It's around this time each year that invitations start coming in from the studios wishing to build excitement for their big summer films. The invites are to events that usually consist of some above average canapés followed by 20 or so minutes of 'exclusive' footage from the film and then a Q&A with key talent from the film. The pinnacle of such events was in April 2012 when Ridley Scott, Michael Fassbender, Noomi Rapace and Charlize Theron all took the stage at Vue West End to preview footage from the then upcoming and eagerly anticipated Prometheus. The buzz in the room was buzzier than a hornet in a bell jar.
Tuesday's event was for Edge of Tomorrow, the Doug Liman directed sci-fi starring Tom Cruise as a military public relations officer who finds himself thrust into front-line battle after a devastating alien invasion. As usual there's a twist, Cruise is stuck in a Groundhog Day style time-loop, destined to repeat the same fateful day over, until something breaks the loop. Whilst the excitement for the preview never got close to reaching Prometheus heights, it was, in fact, a considerably more useful event. Just about everyone had already decided they couldn't wait to see Prometheus and the numerous trailers had already revealed much of the plot, but the jury was still out on Edge of Tomorrow and most people present still didn't know much about the film.
So it's with some relief that I can say that the footage screened has definitely piqued my interest in the film and Edge of Tomorrow has become one of the summer's must-see blockbusters. Whilst many of the plot's elements are derivative, the action was breathless in its intensity and Tom Cruise looks to give one of his more interesting performances for some time, with a surprising amount of comedy, which director Doug Liman was keen to point out. Emily Blunt is always a hugely engaging screen presence and she reportedly spent four months working out to prepare for the role and she certainly looks the part. In a video introduction, Cruise described her character as 'badass' and from the footage she was convincing as a ruthless soldier. What gives the film a more original slant is that Blunt's character is aware of Cruise's predicament, so each day she's able to help him improve his combat skills and find a solution to get him out of the loop.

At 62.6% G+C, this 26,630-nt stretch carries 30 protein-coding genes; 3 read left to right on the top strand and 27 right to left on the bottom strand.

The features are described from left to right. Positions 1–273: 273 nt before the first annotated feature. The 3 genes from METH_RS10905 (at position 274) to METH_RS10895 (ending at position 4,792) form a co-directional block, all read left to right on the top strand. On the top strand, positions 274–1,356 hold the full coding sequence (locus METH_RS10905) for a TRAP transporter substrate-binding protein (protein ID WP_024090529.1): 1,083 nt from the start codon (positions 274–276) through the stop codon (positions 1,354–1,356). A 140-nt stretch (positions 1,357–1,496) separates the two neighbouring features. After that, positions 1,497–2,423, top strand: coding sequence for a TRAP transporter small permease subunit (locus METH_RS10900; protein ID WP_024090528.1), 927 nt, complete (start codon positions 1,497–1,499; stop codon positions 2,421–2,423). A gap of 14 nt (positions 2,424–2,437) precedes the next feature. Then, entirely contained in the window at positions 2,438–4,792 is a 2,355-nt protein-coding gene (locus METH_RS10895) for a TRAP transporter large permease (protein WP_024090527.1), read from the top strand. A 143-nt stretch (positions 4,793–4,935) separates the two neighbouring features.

In the subsequent Q&A, Liman was an engaging and candid speaker. His mind was constantly flitting from idea to idea and he was keen to stress that he hasn't forgotten his 'artsy' roots - his second film, Swingers, is a low-budget cult classic and helped launch the careers of Vince Vaughn and Jon Favreau. Liman's big budget filmography includes critical and commercial successes such as The Bourne Identity and Mr. and Mrs. Smith alongside perceived less successful films, like Jumper, and he openly admitted that he always learns from his mistakes.
One of the recurring points throughout the Q&A was Emily Blunt's importance to the film, in providing an unusually strong female lead and also in keeping the production an environment where new ideas could be volunteered. Liman also confirmed what everyone else seems to say, that Tom Cruise is the nicest man in Hollywood to work with. Everyone pulled together, working seven days a week, to produce a film that Liman believes is one of the most original blockbusters for years. The UK was given its props as a shooting location too. Liman praised the standards of UK crews, with most of the film being shot at Leavesden studios and he expressed delight at being able to close down Trafalgar Square for a key action scene.
Superhero franchises in X-Men: Days of Future Past, The Amazing Spider-Man 2 and big budget sequels such as Transformers: Age of Extinction and Dawn of the Planet of the Apes are currently dominating the summer landscape but Edge of Tomorrow is going to give them a run for their and your money.